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Modiba

Modiba

Posted: October 15, 2010 04:13 PM

Ebo Taylor is one of the funkiest people to ever walk the earth. Love and Death, his first internationally released studio album out October 24th on Strut Records, is a continuation of Taylor's already legendary legacy as a composer and performer of African music.

Starting in the late 1950's, Taylor was an extremely influential figure in the Ghanaian music scene. He composed, arranged and performed in several leading highlife bands such as the Stargazers and Broadway Dance Band. He traveled to London with his own ensemble in 1962, The Black Star Highlife Band sponsored by the Ghanaian High Commission. It was in London that he collaborated and experimented with other African musicians such as Fela Anikulapo Kuti, "I knew Fela very well. He was my friend.

He would say, 'Taylor why don't you play your own thing? You always play jazz, jazz is for the Americans'. So we all started doing our own thing. He started the afrobeat movement in Nigeria and was very successful."

Upon returning to Ghana, Taylor further cemented himself in the Accra music scene working as an in-house producer for the major record labels of the time such as Essiebons and Gapophone. He wrote for and recorded with other burgeoning stars like C.K. Mann and Pat Thomas. As his career continued to unfold, Taylor recorded several solo projects creating his own new sound. He melded elements of traditional Ghanaian music with afrobeat, jazz and funk, and recorded some of the most highly regarded Ghanaian funk music of the era.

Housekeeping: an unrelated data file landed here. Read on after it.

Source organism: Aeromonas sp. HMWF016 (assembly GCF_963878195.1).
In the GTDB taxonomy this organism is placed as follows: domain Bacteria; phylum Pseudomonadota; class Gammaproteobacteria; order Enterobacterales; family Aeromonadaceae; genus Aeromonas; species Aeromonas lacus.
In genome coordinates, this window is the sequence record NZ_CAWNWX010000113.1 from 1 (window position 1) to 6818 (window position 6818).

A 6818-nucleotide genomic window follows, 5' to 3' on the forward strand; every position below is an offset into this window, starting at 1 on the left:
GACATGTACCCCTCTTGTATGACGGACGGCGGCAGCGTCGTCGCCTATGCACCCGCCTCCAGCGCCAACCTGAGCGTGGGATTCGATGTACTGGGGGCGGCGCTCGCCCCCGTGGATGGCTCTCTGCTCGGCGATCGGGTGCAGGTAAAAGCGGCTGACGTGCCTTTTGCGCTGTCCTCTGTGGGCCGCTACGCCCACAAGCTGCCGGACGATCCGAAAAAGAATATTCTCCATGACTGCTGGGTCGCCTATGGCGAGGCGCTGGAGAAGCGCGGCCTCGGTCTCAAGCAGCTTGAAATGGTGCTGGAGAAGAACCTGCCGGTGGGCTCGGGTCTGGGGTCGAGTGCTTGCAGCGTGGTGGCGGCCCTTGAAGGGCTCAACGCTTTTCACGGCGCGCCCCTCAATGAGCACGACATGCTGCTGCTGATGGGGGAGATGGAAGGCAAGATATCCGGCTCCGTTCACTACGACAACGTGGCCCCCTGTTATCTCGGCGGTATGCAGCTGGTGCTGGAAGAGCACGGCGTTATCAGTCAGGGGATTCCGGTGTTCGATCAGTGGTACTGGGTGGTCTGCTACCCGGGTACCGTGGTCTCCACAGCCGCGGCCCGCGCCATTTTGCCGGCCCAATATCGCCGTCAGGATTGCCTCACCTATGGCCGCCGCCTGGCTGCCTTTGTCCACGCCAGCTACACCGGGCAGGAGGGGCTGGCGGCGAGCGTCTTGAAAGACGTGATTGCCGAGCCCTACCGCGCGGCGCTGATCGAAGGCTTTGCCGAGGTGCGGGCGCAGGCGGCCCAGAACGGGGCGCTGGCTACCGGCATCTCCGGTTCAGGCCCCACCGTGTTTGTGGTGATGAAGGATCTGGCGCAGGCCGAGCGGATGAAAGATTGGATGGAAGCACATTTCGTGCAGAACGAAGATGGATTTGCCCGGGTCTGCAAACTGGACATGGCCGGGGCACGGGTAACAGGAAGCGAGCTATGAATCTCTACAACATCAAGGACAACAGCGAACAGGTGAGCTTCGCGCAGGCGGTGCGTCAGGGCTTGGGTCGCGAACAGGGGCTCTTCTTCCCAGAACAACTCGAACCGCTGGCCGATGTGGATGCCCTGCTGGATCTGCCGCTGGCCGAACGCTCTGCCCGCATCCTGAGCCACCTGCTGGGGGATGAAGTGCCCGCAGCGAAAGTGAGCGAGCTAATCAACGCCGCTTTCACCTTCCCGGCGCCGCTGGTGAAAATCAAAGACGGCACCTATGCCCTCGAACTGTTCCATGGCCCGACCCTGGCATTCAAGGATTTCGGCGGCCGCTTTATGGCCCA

As African funk music from the 1970's has become increasingly in demand over the last 5-10 years, Ebo Taylor's music has seen a resurgence in popularity appearing on compilations from Soundway Records and Analog Africa. His music has been sampled by contemporary hip-hop producers both in Africa and The United States. Taylor has always had an innate sense of how to emphasize certain Western elements in his music such as the wah-wah guitar pedal and JB's influenced horn lines to compliment the more pronounced African elements such as traditional African percussion and Ghanaian lyrics. Similar to Fela's afrobeat, his music was extremely funky while at the same time carrying a strong African persona.

Recorded with Berlin-based collective Afrobeat Academy, Love and Death is a conscious effort on the part of Taylor to advance the afrobeat movement: "For the new album, I wanted to advance the cause of Afrobeat music. Fela started it and we shouldn't just abandon it. We should push it so it is a standard form of music." Taylor accomplishes his goal and then some. Love and Death is an incredibly fluid album composed of eight tracks that attack from the first note and don't let up throughout. Tracks like "african woman," "victory," and "mizin" are all aggressive uptempo songs that use interlocking guitars parts, punchy horn lines, hard-driving drums and percussion to push the song forward.

Taylor's voice reveals the character and history of a 74-year old man. You can hear the experience and age as it cuts through the aggressive afrobeat soundscape. It's amazing to think that in a career filled with as much amazing music and as many prominent collaborations as Taylor's, Love and Death will be his first internationally distributed album.

For more information and a free mp3: www.ebotaylor-loveanddeath.com

By Marc Amigone, previously published at the The Afrobeat Blog.